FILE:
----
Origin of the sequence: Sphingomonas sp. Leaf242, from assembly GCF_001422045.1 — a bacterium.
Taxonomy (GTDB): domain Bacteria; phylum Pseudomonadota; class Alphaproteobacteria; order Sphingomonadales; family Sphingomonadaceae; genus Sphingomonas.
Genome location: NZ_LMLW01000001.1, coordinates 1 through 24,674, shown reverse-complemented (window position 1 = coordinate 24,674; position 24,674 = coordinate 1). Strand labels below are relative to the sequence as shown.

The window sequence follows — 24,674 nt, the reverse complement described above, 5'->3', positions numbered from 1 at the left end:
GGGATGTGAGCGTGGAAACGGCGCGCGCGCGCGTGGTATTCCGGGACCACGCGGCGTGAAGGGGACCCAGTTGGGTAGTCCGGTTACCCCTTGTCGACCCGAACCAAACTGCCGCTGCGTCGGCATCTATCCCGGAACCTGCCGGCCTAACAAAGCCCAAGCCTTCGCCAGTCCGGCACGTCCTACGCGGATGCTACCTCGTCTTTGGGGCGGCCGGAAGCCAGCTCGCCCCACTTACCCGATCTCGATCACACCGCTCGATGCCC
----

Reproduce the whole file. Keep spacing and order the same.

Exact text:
Origin of the sequence: Sphingomonas sp. Leaf242, from assembly GCF_001422045.1 — a bacterium.
Taxonomy (GTDB): domain Bacteria; phylum Pseudomonadota; class Alphaproteobacteria; order Sphingomonadales; family Sphingomonadaceae; genus Sphingomonas.
Genome location: NZ_LMLW01000001.1, coordinates 1 through 24,674, shown reverse-complemented (window position 1 = coordinate 24,674; position 24,674 = coordinate 1). Strand labels below are relative to the sequence as shown.

The window sequence follows — 24,674 nt, the reverse complement described above, 5'->3', positions numbered from 1 at the left end:
GGGATGTGAGCGTGGAAACGGCGCGCGCGCGCGTGGTATTCCGGGACCACGCGGCGTGAAGGGGACCCAGTTGGGTAGTCCGGTTACCCCTTGTCGACCCGAACCAAACTGCCGCTGCGTCGGCATCTATCCCGGAACCTGCCGGCCTAACAAAGCCCAAGCCTTCGCCAGTCCGGCACGTCCTACGCGGATGCTACCTCGTCTTTGGGGCGGCCGGAAGCCAGCTCGCCCCACTTACCCGATCTCGATCACACCGCTCGATGCCC